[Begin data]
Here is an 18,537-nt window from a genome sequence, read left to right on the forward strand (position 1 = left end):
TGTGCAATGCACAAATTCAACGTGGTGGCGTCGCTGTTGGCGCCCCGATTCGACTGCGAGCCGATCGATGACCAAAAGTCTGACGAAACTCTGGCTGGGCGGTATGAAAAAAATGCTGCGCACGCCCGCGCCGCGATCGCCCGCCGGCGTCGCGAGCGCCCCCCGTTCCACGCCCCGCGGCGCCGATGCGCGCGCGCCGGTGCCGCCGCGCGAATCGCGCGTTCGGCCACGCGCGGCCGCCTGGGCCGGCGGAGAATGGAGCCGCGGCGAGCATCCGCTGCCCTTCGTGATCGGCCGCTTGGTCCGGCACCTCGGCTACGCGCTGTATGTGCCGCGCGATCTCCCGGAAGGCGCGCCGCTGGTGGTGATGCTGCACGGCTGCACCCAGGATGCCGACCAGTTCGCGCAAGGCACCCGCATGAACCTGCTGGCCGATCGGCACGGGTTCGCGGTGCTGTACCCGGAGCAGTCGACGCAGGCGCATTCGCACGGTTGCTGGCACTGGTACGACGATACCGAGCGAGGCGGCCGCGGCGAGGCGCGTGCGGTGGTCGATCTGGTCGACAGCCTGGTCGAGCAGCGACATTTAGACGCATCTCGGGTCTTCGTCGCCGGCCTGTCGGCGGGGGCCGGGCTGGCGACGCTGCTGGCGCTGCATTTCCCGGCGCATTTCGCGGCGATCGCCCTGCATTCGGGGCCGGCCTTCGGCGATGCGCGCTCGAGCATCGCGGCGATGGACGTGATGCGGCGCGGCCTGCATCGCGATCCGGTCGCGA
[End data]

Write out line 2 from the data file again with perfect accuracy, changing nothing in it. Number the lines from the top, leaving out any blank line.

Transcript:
TGTGCAATGCACAAATTCAACGTGGTGGCGTCGCTGTTGGCGCCCCGATTCGACTGCGAGCCGATCGATGACCAAAAGTCTGACGAAACTCTGGCTGGGCGGTATGAAAAAAATGCTGCGCACGCCCGCGCCGCGATCGCCCGCCGGCGTCGCGAGCGCCCCCCGTTCCACGCCCCGCGGCGCCGATGCGCGCGCGCCGGTGCCGCCGCGCGAATCGCGCGTTCGGCCACGCGCGGCCGCCTGGGCCGGCGGAGAATGGAGCCGCGGCGAGCATCCGCTGCCCTTCGTGATCGGCCGCTTGGTCCGGCACCTCGGCTACGCGCTGTATGTGCCGCGCGATCTCCCGGAAGGCGCGCCGCTGGTGGTGATGCTGCACGGCTGCACCCAGGATGCCGACCAGTTCGCGCAAGGCACCCGCATGAACCTGCTGGCCGATCGGCACGGGTTCGCGGTGCTGTACCCGGAGCAGTCGACGCAGGCGCATTCGCACGGTTGCTGGCACTGGTACGACGATACCGAGCGAGGCGGCCGCGGCGAGGCGCGTGCGGTGGTCGATCTGGTCGACAGCCTGGTCGAGCAGCGACATTTAGACGCATCTCGGGTCTTCGTCGCCGGCCTGTCGGCGGGGGCCGGGCTGGCGACGCTGCTGGCGCTGCATTTCCCGGCGCATTTCGCGGCGATCGCCCTGCATTCGGGGCCGGCCTTCGGCGATGCGCGCTCGAGCATCGCGGCGATGGACGTGATGCGGCGCGGCCTGCATCGCGATCCGGTCGCGA